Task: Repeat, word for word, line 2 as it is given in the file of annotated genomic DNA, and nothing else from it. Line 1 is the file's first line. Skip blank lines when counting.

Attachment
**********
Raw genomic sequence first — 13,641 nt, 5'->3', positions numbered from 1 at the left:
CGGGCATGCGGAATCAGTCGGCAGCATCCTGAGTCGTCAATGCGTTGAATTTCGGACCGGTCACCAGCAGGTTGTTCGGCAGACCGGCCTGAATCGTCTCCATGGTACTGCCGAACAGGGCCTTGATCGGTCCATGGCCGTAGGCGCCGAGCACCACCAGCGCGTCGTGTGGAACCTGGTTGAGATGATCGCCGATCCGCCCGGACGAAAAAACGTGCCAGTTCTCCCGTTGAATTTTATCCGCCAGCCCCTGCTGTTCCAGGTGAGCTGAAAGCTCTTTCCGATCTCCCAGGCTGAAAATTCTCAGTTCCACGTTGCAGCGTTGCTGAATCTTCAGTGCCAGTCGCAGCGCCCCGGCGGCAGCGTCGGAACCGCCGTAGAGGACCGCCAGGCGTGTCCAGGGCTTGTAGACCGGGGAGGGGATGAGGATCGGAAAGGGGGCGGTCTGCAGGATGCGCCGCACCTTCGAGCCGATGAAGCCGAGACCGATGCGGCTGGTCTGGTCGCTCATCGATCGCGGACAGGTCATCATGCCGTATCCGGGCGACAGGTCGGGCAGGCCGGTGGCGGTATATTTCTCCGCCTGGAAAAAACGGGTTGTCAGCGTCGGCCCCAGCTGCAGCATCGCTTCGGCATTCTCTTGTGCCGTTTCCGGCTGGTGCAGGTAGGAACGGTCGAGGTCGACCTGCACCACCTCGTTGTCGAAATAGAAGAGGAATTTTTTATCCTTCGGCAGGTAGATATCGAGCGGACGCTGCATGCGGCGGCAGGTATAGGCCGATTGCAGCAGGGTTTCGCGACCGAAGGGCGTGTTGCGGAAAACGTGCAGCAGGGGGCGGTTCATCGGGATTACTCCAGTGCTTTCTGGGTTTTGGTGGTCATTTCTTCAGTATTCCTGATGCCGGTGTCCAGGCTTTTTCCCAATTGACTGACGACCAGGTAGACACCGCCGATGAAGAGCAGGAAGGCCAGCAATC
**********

CGGGCATGCGGAATCAGTCGGCAGCATCCTGAGTCGTCAATGCGTTGAATTTCGGACCGGTCACCAGCAGGTTGTTCGGCAGACCGGCCTGAATCGTCTCCATGGTACTGCCGAACAGGGCCTTGATCGGTCCATGGCCGTAGGCGCCGAGCACCACCAGCGCGTCGTGTGGAACCTGGTTGAGATGATCGCCGATCCGCCCGGACGAAAAAACGTGCCAGTTCTCCCGTTGAATTTTATCCGCCAGCCCCTGCTGTTCCAGGTGAGCTGAAAGCTCTTTCCGATCTCCCAGGCTGAAAATTCTCAGTTCCACGTTGCAGCGTTGCTGAATCTTCAGTGCCAGTCGCAGCGCCCCGGCGGCAGCGTCGGAACCGCCGTAGAGGACCGCCAGGCGTGTCCAGGGCTTGTAGACCGGGGAGGGGATGAGGATCGGAAAGGGGGCGGTCTGCAGGATGCGCCGCACCTTCGAGCCGATGAAGCCGAGACCGATGCGGCTGGTCTGGTCGCTCATCGATCGCGGACAGGTCATCATGCCGTATCCGGGCGACAGGTCGGGCAGGCCGGTGGCGGTATATTTCTCCGCCTGGAAAAAACGGGTTGTCAGCGTCGGCCCCAGCTGCAGCATCGCTTCGGCATTCTCTTGTGCCGTTTCCGGCTGGTGCAGGTAGGAACGGTCGAGGTCGACCTGCACCACCTCGTTGTCGAAATAGAAGAGGAATTTTTTATCCTTCGGCAGGTAGATATCGAGCGGACGCTGCATGCGGCGGCAGGTATAGGCCGATTGCAGCAGGGTTTCGCGACCGAAGGGCGTGTTGCGGAAAACGTGCAGCAGGGGGCGGTTCATCGGGATTACTCCAGTGCTTTCTGGGTTTTGGTGGTCATTTCTTCAGTATTCCTGATGCCGGTGTCCAGGCTTTTTCCCAATTGACTGACGACCAGGTAGACACCGCCGATGAAGAGCAGGAAGGCCAGCAATC